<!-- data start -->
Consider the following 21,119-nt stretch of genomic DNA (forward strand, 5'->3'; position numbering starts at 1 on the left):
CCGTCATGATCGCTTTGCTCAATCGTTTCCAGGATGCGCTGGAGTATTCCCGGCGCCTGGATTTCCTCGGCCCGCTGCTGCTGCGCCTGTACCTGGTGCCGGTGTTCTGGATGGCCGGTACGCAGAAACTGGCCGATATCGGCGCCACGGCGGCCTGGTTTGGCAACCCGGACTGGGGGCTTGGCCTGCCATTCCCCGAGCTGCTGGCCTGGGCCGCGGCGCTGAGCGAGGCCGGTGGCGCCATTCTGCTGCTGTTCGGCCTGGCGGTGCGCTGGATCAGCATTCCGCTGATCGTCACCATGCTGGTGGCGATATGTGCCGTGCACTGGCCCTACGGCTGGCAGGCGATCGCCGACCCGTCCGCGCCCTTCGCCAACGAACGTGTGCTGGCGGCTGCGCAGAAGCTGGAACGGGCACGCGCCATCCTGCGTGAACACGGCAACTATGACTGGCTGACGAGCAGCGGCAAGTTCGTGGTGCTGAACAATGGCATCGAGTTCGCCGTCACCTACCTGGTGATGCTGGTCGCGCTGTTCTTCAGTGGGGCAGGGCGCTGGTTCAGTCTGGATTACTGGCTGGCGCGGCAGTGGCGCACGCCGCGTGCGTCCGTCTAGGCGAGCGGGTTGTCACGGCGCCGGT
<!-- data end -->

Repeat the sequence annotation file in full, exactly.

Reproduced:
Consider the following 21,119-nt stretch of genomic DNA (forward strand, 5'->3'; position numbering starts at 1 on the left):
CCGTCATGATCGCTTTGCTCAATCGTTTCCAGGATGCGCTGGAGTATTCCCGGCGCCTGGATTTCCTCGGCCCGCTGCTGCTGCGCCTGTACCTGGTGCCGGTGTTCTGGATGGCCGGTACGCAGAAACTGGCCGATATCGGCGCCACGGCGGCCTGGTTTGGCAACCCGGACTGGGGGCTTGGCCTGCCATTCCCCGAGCTGCTGGCCTGGGCCGCGGCGCTGAGCGAGGCCGGTGGCGCCATTCTGCTGCTGTTCGGCCTGGCGGTGCGCTGGATCAGCATTCCGCTGATCGTCACCATGCTGGTGGCGATATGTGCCGTGCACTGGCCCTACGGCTGGCAGGCGATCGCCGACCCGTCCGCGCCCTTCGCCAACGAACGTGTGCTGGCGGCTGCGCAGAAGCTGGAACGGGCACGCGCCATCCTGCGTGAACACGGCAACTATGACTGGCTGACGAGCAGCGGCAAGTTCGTGGTGCTGAACAATGGCATCGAGTTCGCCGTCACCTACCTGGTGATGCTGGTCGCGCTGTTCTTCAGTGGGGCAGGGCGCTGGTTCAGTCTGGATTACTGGCTGGCGCGGCAGTGGCGCACGCCGCGTGCGTCCGTCTAGGCGAGCGGGTTGTCACGGCGCCGGT